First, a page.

Another description of this process is tolerance. The Lord has a high level of tolerance for our mistakes, and He expects us to develop a high level of tolerance for those who are also seeking to do good, but still make the occasional mistake along the road to being a better person.
Study, pray, ponder, and consider. When we are faced with challenges in this life, the Lord expects us to do our own due diligence. He does not just hand out blessings and answers to prayer without there being first some efforts made on our part. He expects us to try to figure it out for ourselves if we can. The more time we spend pondering the things of eternal importance, the more sensitive we will become to the whisperings of the Spirit.
Acknowledge the Spirit when we recognize we have felt it. Remember how worn out you become when the influence of the Spirit is extra strong? This feeling is universal. It happens to everyone who is new to that level of the Spirit. With time and exposure to the Spirit we become accustomed to it, and it no longer leaves us drained. Joseph Smith had this same experience with many of his visions. His encounters left him without any physical strength. After his First Vision Joseph had to lay on the ground until he had the strength to get up and go home. After years of exposure to heavenly communications he and Sidney Rigdon experienced the vision now known as Section 76 of the Doctrine and Covenants. It is about the three degrees of glory. This kind of vision was new to Sidney. When the vision concluded this was recorded of the state of the two men.
“Joseph sat firmly and calmly all the time, in the midst of a magnificent glory, but Sidney sat limp and pale, apparently as limp as a rag. Observing such at the close of the vision, Joseph remarked smilingly, ‘Sidney is not used to it as I am’” (quoted in Carter E. Grant, The Kingdom of God Restored, pp. 156–57).
When we first encounter the Spirit we are bowled over by the power we feel. The feelings we have are unmistakable. And this is the same, whether we are in the Church or outside of the Church. As we gain practice in dealing with the Spirit His influence becomes more and more subtle. Why? Because He doesn’t need to hit us over the head with a sledge hammer if a tickle will do. The more we learn to think and act like Christ, the less physically obvious the Spirit’s influence becomes. Sometimes there will be those experiences that we consider to be profound. In such experiences the Spirit’s influence will be almost tangible, but we can’t expect it to be like that every time.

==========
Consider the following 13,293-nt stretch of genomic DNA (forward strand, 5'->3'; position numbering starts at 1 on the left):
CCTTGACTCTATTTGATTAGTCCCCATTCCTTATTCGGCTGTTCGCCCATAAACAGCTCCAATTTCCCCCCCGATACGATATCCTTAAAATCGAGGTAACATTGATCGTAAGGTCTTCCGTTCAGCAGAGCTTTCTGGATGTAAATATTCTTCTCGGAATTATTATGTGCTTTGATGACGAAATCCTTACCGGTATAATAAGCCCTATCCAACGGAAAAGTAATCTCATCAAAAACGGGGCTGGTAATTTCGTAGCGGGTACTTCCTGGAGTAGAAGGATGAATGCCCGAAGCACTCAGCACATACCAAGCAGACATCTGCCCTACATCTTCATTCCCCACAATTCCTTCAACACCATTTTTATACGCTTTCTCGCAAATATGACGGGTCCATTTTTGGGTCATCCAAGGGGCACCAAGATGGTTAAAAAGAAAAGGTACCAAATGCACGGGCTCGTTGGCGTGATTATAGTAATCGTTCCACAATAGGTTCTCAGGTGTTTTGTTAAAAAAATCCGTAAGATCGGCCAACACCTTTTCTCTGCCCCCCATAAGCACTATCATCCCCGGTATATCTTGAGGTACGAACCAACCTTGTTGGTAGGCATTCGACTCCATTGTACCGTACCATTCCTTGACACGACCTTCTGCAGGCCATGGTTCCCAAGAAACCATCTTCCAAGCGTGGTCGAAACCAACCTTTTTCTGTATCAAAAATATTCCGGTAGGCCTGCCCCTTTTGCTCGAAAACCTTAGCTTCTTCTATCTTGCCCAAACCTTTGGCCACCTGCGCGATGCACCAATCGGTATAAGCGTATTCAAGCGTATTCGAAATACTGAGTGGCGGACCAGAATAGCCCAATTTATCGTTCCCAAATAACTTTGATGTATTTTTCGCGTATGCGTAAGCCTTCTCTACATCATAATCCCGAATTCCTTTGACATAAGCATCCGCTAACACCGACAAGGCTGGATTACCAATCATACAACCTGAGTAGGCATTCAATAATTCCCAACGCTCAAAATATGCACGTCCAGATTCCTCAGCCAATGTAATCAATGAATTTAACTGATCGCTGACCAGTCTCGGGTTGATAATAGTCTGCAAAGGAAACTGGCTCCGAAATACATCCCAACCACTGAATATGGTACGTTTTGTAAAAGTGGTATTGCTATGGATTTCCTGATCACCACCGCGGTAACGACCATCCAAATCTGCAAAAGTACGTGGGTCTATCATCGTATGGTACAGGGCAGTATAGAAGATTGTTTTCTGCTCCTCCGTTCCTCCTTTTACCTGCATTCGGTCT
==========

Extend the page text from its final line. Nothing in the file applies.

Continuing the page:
The grand key
The grand key to learning to follow the Spirit is that we must first and foremost WANT to do so. We can only learn to follow the Spirit if doing so is the desire of our hearts. It takes effort, and lots of practice. Following the Spirit is not a mental exercise, it requires physical work. We have to be actively serving others, for it is in the act of serving and doing good that the Spirit can step in and give us directions.
Here is a special video of someone who is a practicing Christian. His experience demonstrates every principle I have talked about in this article. I encourage you to watch it, and remember that the Lord also influences those not of our faith with the Spirit as well. We just have more access to the Spirit because we have the gift of the Holy Ghost. Click the name of the NFL player who followed the Spirit. Derek Carr, at the time of this writing was/is a quarterback for the Oakland Raiders
Following the Spirit need not be as mysterious as it may have always seemed to be. This article has listed seven concrete things we can be doing to assist us in being more sensitive to His promptings. Much of it boils down to us being willing to have the faith to step out and do what we are prompted to do.
The Spirit knows what is coming in the future. We do not. So when the Spirit tells us to do something, it is with that knowledge of what that prompting will lead to. Not knowing the future requires us to put faith in the Spirit’s directions so are willing to do as directed. When we follow the Spirit our confirmation of the truthfulness or the correctness of our action usually comes in hindsight. When we acknowledge over and over again that following the Spirit’s promptings leads to good things happening, it makes it easier in the future to follow those promptings without question, knowing from past experience that it always leads to something good.